Program Your Computer to Sleep and Wake Itself Each Night Using BIOS and Software Features

Melanie Gross
Jun 14, 2011
Software, Windows, Windows software

Our computers get worked over pretty hard. We run them nonstop all day, pulling up a dozen different windows with ten different operations going on in each. When we go to sleep many of us leave our machines running, partially because we think we may return to it later and half because we are just too lazy to turn it off. They do what they are supposed to, most of the time, and don’t give us any trouble, yet we still make them work without end.

Who cares, right? They are computers, after all, and it’s our right to leave them running. While true, it is good for a computer to get a break once in a while. While most computers can stay on for weeks on end without significant damage, it is best to turn most computers off completely each and every day when not in use for an extended period.
While it may not hurt much to shut computers down at the end of the day, many people are annoyed to have to boot them back up in the morning. The two minutes it takes for a Windows machine is just too long, and some users leave their computers on all night to avoid the “lengthy” process of booting.

But what if your computer could shut itself off after it knows you have gone to bed and then wake itself back up again? Such a situation would be downright ideal – you wouldn’t have to remember to shut it down before leaving it for the day, and you wouldn’t have to wait for it to start back up in the morning. What’s not to love?

This how-to will remind users how to program their computers to shut themselves down after day’s end and will introduce, to users with a modern enough BIOS, a way to have it start up on its own. actually shared with you an automatic shutdown program called Smart Shutdown a few years back. While a solid option, some people have had problems getting it to work on Windows 7 machines. Luckily, another option called Switch Off provides the same features with support for Windows 7. The program can be downloaded here.

Follow the steps of the automatic installer, and when finished a new icon should be sitting on your taskbar. Clicking on it brings up a handy interface that allows you to choose how often you would like your machine to take itself down. Make your selections before clicking Enable Task.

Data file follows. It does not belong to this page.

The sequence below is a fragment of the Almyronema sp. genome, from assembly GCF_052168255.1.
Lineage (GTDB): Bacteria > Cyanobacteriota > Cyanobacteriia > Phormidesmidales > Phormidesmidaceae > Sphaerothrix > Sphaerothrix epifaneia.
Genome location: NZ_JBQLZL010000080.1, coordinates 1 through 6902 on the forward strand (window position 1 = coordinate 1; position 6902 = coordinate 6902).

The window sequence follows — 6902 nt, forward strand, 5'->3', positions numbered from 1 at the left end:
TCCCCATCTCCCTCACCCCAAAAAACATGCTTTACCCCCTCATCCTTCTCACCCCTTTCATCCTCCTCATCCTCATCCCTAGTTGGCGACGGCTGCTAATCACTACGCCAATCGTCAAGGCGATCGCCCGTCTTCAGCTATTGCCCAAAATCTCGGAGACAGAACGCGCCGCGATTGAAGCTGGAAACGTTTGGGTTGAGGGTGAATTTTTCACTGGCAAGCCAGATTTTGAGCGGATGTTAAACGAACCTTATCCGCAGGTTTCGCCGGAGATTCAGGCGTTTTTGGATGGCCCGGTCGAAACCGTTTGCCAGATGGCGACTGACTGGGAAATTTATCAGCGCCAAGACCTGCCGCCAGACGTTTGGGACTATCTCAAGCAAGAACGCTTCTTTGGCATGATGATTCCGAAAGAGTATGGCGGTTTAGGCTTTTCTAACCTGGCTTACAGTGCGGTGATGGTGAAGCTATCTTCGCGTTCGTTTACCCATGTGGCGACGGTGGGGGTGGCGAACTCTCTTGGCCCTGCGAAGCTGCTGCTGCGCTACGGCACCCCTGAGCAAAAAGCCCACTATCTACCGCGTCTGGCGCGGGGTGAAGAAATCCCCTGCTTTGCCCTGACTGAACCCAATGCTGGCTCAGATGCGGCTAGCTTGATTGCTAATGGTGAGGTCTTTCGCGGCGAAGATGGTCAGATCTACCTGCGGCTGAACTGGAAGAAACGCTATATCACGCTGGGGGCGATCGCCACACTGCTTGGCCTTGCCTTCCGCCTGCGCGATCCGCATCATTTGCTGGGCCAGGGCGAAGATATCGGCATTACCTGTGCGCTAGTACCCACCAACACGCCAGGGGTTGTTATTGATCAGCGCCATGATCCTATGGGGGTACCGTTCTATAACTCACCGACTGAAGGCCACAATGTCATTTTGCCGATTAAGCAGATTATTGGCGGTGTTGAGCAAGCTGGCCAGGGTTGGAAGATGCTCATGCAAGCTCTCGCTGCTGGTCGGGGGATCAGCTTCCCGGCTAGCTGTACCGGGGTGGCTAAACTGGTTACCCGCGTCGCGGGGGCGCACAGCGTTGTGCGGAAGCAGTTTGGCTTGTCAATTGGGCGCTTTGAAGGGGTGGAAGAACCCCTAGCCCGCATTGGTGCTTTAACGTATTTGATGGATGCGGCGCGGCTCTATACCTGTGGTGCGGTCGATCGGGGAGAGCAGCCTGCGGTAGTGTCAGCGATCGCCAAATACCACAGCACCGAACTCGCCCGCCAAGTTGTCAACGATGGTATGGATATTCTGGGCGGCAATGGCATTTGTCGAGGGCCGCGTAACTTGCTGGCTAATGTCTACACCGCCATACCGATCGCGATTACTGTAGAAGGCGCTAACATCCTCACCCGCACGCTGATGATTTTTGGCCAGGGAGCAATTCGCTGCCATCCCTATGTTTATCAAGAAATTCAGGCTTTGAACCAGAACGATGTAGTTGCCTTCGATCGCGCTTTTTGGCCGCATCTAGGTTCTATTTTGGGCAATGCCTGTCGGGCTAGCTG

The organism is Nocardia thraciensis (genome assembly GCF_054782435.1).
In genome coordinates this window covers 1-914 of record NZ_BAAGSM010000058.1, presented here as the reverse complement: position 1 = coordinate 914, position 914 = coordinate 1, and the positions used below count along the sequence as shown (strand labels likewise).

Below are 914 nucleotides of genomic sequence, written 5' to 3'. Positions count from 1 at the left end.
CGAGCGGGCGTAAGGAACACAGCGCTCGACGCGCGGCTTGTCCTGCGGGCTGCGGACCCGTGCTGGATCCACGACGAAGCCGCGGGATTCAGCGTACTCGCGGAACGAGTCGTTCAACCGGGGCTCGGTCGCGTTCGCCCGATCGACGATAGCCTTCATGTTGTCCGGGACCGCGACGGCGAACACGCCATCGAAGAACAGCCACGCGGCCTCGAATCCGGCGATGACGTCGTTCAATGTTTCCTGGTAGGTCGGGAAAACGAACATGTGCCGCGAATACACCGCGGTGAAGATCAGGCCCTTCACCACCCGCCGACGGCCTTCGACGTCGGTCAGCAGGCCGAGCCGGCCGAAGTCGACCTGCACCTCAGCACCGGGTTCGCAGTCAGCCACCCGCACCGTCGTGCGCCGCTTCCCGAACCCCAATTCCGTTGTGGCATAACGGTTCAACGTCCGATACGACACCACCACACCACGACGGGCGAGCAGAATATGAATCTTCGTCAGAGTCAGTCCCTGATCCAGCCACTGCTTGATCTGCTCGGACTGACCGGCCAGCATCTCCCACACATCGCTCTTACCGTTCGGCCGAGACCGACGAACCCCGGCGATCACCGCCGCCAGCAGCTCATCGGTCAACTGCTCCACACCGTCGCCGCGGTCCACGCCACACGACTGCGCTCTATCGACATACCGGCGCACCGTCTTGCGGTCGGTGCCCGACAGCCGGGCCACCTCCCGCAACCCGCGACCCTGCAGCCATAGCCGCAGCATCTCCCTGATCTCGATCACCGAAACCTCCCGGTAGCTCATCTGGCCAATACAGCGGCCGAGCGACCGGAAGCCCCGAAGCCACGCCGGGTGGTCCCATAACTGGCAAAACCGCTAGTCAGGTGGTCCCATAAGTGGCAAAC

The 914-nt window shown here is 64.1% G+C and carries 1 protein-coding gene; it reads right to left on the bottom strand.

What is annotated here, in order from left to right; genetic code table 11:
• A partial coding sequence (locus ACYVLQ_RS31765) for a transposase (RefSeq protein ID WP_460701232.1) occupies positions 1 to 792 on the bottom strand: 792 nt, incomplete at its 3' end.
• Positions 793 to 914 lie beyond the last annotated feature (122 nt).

Getting your machine to boot back up on its own is a little more hit and miss, but most recent machines should have you covered. Unfortunately software cannot be used to bring your computer up from a shutdown – that would defeat the purpose of a shutdown. But if you enter your BIOS options as your computer is just beginning to boot, you may find a series of options under Power Management Options or something to that effect.

Take a look there for an alarm feature which will automatically turn your computer back on. It may be labeled as Resume by RTC or RTC Alarm. Program it to come up an hour or so before you use it each day, and like magic, your login screen will await with your computer feeling rejuvenated after a long night’s sleep.

That may be going too far, but giving your computer a rest really is good for its components. You aren’t using it anyway, so why not let it go down for the night?


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  1. ian said on August 27, 2011 at 1:24 am

    Hi ,
    I want to cut the energy usage at the university, as there are more than 10 000 computers which largely are on 24/7.
    The IT people have not to date been looking too hard at the issue, as energy savings is not their interest.
    Lets take a single building with around 280 imac 27″ and about 100LENOVO 27″
    The imacs have a few power options, but are currently on “idle display- off” , so still uses 42.5 W, whereas if in sleep mode the energy would be 1.3 watts. ie around 30 times less energy.
    The Lenovos are constantly running at 145 Watts, while the screen is off.
    The imacs can operate also in windows mode.

    The IT department said that there are complexities to using low power modes and wont go there.
    -What I need is a proven solution to power management-
    -What can I present to the IT department as proof that there are solutions?
    -What precedents are there in relation to large networks of mixed computer types, and good energy management?

    Can anyone help me about this?
    I need some pretty strong evidence of good solutions to change the current approach.

    If the computers are off, or in sleep mode, the air conditioning system wont have to work so hard, so you see if the problem is minimised at its source, enormous flow-on cost savings and greenhouse gas reductions are enjoyed.

    Thanks anyone who can help.
    Ian, Sydney

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